I shall not believe that you are entirely cured of mathematics so long as you maintain that these tiny bodies, about which we were disputing the other day, can be divided in infinitum.
Chevalier de Meré, in a letter to Pascal
If the interpretation advanced in Chapter 1 is correct, the fundamental challenge facing Enlightenment matter theory was the apparent conflict between the geometrization of nature on the one hand, and the actual parts metaphysic on the other. Geometry seemed to mandate matter's infinite divisibility; the actual parts doctrine to preclude it. Chapters 2 to 4 dealt with the one side of this conflict: the actual parts doctrine and its various corollaries (genuine and otherwise). In the current chapter I look at the other side of the conflict: the geometrization of nature and the case for infinite divisibility.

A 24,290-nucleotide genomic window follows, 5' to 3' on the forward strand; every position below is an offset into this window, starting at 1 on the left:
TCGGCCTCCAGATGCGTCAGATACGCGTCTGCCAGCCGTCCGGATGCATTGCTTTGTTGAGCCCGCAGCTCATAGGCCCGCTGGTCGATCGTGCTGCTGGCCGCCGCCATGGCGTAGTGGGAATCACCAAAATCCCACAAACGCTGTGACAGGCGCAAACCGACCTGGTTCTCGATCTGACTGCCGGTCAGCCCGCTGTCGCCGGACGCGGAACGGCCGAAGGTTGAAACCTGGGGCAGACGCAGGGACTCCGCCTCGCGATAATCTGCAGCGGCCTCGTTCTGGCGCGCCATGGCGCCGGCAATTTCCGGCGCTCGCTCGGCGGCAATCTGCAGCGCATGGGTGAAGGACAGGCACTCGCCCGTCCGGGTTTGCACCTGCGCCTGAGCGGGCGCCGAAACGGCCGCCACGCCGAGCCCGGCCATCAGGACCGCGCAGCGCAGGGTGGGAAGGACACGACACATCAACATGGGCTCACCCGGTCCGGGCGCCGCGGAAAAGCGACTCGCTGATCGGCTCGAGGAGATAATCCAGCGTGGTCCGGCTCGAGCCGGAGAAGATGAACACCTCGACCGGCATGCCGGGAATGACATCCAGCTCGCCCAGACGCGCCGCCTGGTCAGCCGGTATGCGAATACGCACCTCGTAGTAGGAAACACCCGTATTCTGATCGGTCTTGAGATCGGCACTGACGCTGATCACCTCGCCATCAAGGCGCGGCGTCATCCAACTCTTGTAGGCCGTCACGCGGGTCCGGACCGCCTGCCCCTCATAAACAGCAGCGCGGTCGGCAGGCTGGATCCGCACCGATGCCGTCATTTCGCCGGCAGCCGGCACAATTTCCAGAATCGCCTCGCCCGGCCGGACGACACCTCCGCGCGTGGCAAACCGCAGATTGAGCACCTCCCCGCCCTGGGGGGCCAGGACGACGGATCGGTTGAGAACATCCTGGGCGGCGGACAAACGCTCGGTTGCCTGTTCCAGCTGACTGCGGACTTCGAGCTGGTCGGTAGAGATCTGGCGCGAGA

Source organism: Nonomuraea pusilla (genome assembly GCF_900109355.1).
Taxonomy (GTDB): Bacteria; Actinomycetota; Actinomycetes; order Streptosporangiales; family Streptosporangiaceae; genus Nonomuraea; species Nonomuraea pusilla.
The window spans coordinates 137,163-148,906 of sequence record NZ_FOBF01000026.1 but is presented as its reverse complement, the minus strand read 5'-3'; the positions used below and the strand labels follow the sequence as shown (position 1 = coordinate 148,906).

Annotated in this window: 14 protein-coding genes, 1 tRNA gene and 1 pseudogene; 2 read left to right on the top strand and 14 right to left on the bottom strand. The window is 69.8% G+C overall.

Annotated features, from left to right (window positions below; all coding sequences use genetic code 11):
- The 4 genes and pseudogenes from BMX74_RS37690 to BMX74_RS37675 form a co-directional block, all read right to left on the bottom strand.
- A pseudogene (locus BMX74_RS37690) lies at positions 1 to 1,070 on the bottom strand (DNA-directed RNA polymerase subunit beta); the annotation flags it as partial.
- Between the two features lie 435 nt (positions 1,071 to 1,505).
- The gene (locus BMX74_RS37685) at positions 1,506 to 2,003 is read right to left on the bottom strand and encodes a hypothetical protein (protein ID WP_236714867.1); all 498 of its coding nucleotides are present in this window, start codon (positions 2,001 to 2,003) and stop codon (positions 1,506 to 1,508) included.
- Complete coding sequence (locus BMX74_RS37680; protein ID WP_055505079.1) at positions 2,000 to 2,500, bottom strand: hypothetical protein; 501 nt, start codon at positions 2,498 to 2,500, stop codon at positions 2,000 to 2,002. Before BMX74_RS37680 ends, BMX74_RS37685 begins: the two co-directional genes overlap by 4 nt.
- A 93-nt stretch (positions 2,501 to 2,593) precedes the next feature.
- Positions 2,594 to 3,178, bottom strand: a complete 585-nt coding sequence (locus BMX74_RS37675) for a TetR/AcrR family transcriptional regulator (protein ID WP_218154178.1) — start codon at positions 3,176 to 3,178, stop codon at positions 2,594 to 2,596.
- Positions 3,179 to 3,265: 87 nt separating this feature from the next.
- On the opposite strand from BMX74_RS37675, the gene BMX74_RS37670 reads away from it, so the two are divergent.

This chapter focuses on the two central arguments for infinite divisibility. Of the various arguments for infinite divisibility presented in early modern period, these two are the most philosophically interesting and also the most popular: they can justly be considered the classic arguments on this side of the debate. First there is (i) the argument from geometry, which purports to establish infinite divisibility by way of certain constructions in classical geometry. Although this was by far the most popular argument for infinite divisibility during the Enlightenment, it is given short shrift nowadays: it clearly presupposes that physical space and matter conform to the axioms of classical geometry, and thus begs the question. (The objection is certainly lethal. However, as we shall see, the more sophisticated early modern advocates of the argument from geometry were well aware of this possible petitio charge and attempted to answer it in various